Cristo Rey St. Martin students know what it’s like to keep a full calendar. Their days of challenging academic schedules, demanding corporate work study jobs and family responsibilities can take on a frenzied pace. Now and again, we all need to give ourselves a quiet “space” – to gain insight and grow deeper relationships with one another and with God.
On Thursday, September 19th, the CRSM Senior class did just that at their Fall retreat at Camp Duncan in Ingleside, IL. The theme of the retreat was titled; Discernment, making prayerful decisions.
The purpose of this 2-day retreat was to connect with classmates in meaningful ways, encounter God’s presence through prayer, reflection, discussion and fun – and finally, to practice the techniques for Ignatian discernment*
Both Thursday and Friday were filled with activities that drew classmates closer together, challenged them to take leaps of faith, helped them re-examine what is comfortable and safe, and think about what encouragement and support will mean in their lives. These were days reserved for team building and finding moments of grace – all metaphors for the challenging steps they will be taking in May.
An activity which asked students to navigate a maze that couldn’t be “seen” – using other people’s footsteps and learning from their mistakes was a prelude to a reflection on the beloved prayer by Thomas Merton:
My Lord God,
I have no idea where I am going.
I do not see the road ahead of me.
I cannot know for certain where it will end.
Nor do I really know myself,
and the fact that I think I am following your will
does not mean that I am actually doing so.
But I believe that the desire to please you
does in fact please you.
And I hope I have that desire in all that I am doing.
I hope that I will never do anything apart from that desire.
And I know that if I do this you will lead me by the right road,
though I may know nothing about it.
Therefore will I trust you always though
I may seem to be lost and in the shadow of death.
I will not fear, for you are ever with me,
and you will never leave me to face my perils alone.
The high and low rope activities are all about confronting one’s fears and finding sources of courage. As it turns out, what takes place on the ground is just as important as what is taking place above. Classmates look up, observing the aerial activities, and send their support and encouragement to the person suspended forty feet in the air. Leaders of the high ropes activity noted this year’s senior class was as supportive as they had ever experienced.
Student reactions to the question: What did you learn?
One thing that I learned is that happiness and staying healthy should be a priority when looking ahead and setting goals for myself.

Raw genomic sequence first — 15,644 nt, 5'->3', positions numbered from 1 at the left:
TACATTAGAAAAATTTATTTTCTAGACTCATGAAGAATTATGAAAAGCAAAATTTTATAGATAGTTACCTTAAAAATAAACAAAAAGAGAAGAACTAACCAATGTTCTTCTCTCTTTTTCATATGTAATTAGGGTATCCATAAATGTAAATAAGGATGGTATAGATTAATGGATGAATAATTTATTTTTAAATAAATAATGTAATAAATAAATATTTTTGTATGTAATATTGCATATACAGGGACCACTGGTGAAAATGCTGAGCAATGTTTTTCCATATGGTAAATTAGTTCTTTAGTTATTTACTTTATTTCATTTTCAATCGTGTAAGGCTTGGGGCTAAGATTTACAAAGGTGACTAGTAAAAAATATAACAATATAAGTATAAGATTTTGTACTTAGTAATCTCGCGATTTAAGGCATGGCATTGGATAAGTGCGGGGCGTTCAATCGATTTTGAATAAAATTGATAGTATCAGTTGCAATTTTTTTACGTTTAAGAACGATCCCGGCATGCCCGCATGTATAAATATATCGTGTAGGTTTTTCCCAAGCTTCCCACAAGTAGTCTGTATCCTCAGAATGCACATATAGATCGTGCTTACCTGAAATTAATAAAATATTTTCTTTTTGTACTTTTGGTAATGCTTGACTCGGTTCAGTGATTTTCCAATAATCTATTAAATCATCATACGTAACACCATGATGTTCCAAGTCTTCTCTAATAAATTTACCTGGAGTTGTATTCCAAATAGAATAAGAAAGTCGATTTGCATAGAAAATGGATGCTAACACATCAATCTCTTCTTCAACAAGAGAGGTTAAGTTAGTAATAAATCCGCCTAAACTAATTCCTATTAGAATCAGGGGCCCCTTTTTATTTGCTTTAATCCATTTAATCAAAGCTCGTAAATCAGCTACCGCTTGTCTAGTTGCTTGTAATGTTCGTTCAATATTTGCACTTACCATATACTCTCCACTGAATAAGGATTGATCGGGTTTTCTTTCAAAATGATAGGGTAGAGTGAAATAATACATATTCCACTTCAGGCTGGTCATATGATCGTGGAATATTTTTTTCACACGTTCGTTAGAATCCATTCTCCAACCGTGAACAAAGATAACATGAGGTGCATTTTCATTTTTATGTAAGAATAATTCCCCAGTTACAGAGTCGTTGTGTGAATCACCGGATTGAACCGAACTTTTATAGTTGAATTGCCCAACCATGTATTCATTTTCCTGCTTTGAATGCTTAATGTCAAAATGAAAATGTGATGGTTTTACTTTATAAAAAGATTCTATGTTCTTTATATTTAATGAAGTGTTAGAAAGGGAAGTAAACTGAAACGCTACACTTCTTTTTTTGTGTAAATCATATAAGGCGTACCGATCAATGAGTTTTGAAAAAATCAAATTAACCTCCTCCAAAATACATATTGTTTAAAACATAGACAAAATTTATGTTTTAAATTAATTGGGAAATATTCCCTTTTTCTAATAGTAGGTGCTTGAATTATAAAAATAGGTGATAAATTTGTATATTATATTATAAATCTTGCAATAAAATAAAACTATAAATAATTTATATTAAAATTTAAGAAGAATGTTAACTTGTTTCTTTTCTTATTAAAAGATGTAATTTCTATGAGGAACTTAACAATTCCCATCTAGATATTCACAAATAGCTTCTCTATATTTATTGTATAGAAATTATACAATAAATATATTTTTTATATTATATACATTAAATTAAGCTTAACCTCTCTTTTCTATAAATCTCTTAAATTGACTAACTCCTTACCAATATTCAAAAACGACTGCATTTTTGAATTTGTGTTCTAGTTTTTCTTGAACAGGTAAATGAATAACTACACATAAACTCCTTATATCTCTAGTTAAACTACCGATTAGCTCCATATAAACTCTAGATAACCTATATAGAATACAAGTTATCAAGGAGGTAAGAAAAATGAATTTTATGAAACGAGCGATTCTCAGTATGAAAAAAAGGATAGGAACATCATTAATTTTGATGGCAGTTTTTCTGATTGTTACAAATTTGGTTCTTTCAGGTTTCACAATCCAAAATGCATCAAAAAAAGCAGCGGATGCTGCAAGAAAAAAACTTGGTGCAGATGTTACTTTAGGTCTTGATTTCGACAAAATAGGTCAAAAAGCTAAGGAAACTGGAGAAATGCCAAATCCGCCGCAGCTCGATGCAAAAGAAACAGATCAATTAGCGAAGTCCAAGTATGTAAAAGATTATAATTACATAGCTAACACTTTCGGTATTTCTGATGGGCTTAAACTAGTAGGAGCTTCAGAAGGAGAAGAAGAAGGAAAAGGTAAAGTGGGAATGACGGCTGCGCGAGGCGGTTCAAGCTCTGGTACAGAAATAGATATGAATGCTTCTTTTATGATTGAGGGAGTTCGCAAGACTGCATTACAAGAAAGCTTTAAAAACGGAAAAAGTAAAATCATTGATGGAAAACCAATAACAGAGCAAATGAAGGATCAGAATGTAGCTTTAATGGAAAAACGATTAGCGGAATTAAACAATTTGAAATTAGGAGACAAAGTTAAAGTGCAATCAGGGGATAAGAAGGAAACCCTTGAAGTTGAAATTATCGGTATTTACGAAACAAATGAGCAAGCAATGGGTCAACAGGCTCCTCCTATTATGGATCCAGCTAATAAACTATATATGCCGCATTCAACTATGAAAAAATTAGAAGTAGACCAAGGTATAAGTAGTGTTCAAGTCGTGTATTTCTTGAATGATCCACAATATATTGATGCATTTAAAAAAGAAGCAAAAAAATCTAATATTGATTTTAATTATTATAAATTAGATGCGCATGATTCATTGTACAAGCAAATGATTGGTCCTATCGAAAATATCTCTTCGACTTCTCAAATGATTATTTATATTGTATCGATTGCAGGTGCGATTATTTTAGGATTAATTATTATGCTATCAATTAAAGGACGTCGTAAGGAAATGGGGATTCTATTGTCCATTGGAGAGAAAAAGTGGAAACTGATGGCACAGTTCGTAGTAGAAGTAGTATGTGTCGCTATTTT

The retreat helped reassure me that everything was possible no matter where we come from or who we are.
One thing I learned on this retreat is that its okay to not know what you want to do in life, and that in whatever way God will be with you to help you.
I have to reflect on what the choice will bring to me; Will it bring happiness? Bring me closer to my goal? Better my relationship with God? I have to pray and reflect about my choices and possibilities.
I learned that it is okay to take risks and to challenge ourselves because it will be a lot of fun and meaningful in the end.
Something that I learned at retreat is what I am passionate about and what I feel that my calling is. It’s okay not to have everything figured out, everything will work out in the end.
That you are not alone, there will always be people around you that would help you throughout your journey.
Each day always included recreation time – archery, soccer, volleyball, artistic projects and of course, campfires with marshmallows and s’mores.
* Ignatian Discernment – Human beings are moved by a dense complex of motives, both in the things we do from day to day and in our big decisions. What drives a young woman to become a doctor or a young man to be an engineer? Many things contribute: success, altruism, interest. Or what drives a woman who has smoked for years to quit or an obese man to get thin? Again, many things contribute: fear of death, desire for health, concern of family. But they all interact in a kind of movement that eventually drives the person to act. Master Ignatius learned to think about those dense complexes of motives—images, ideas, attractions, revulsions—as “spirits.”
We can all name many spirits. There is school spirit, in which everyone cheers together for the football team. There is fear, which can depress an entire city, and exultation, which can cause a whole nation to rise up. But spirits are not only secular. A thrill of devotion fills St. Peter’s Square when a saint is canonized. A spirit of prayer drives people to make retreats.